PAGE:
Germany bans Ryanair from charging credit card fees

Ryanair has been handed a nasty blow to its business model in Germany when their federal court banned the budget airline from charging credit card fees on flight reservations.

The case was brought against Ryanair by the German consumer protection agency who complained about the fee. Every ticket booked for Ryanair flights comes with an additional fee, varying between $2 and $5, and there is no way to avoid paying it.

Because Ryanair does not offer an alternative payment method, the courts dismissed the Ryanair argument that the bank processing fees are simply being passed on to consumers. In their verdict, the courts said the airline must provide an “established” payment method that does not require any extra effort or cost.

This verdict is just another blow to Ryanair in Europe – recently the airline was hit with a three million Euro fine for not aiding stranded passengers. In the end, if Ryanair does start including credit card fees in their ticket prices, it’ll most likely mean ticket prices will simply go up.

Ironically, the court verdict came at the same time Ryanair boss Michael O’Leary was in Germany to announce a major investment in Frankfurt for a new maintenance facility.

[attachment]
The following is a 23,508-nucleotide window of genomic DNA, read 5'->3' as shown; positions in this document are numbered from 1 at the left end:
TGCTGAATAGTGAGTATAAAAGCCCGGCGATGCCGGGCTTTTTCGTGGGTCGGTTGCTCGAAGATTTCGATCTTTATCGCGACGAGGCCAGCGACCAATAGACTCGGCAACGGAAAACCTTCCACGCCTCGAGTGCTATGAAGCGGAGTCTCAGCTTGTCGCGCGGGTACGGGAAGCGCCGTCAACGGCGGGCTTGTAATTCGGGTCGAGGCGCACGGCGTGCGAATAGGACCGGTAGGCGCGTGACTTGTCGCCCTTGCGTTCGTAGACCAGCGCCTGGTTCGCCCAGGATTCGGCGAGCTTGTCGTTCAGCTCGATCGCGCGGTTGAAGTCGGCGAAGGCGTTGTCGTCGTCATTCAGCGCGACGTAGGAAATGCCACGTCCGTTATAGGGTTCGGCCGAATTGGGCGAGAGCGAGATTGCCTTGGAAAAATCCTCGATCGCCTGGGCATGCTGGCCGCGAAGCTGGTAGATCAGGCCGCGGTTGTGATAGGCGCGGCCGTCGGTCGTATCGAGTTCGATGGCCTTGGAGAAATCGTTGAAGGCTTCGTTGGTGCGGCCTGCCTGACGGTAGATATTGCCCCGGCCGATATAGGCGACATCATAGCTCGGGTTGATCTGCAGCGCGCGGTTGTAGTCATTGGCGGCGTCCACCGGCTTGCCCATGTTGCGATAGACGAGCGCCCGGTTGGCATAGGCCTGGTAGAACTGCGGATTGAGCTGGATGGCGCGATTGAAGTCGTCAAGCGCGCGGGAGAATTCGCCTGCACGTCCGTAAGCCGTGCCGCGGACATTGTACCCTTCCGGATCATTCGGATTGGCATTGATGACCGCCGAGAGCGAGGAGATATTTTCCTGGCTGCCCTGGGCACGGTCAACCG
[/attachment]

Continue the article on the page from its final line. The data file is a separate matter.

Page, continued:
Increasing airline baggage fees displayed in pretty colors and numbers

This chart shows the increase in airline baggage fees during the the last couple of quarters. As you can see, American Airlines and Delta Airlines grew from around 40 million Dollars in Q2 2008 to 118 million Dollars in Q2 of this year. You did read that correctly – they each made 118 million Dollars in just one quarter, just off baggage fees.

The total money generated from baggage fees in 2009 between these 10 carriers is 1.23 billion Dollars. And those numbers are only for the first two quarters. With the current new generation of baggage fees, we are on track to reach about 3 billion Dollars for the entire year.

Baggage fees are here to stay, and when you see that airlines can make 118 million in just a couple of months, you’ll understand why.

(Data based off Department Of Transportation data)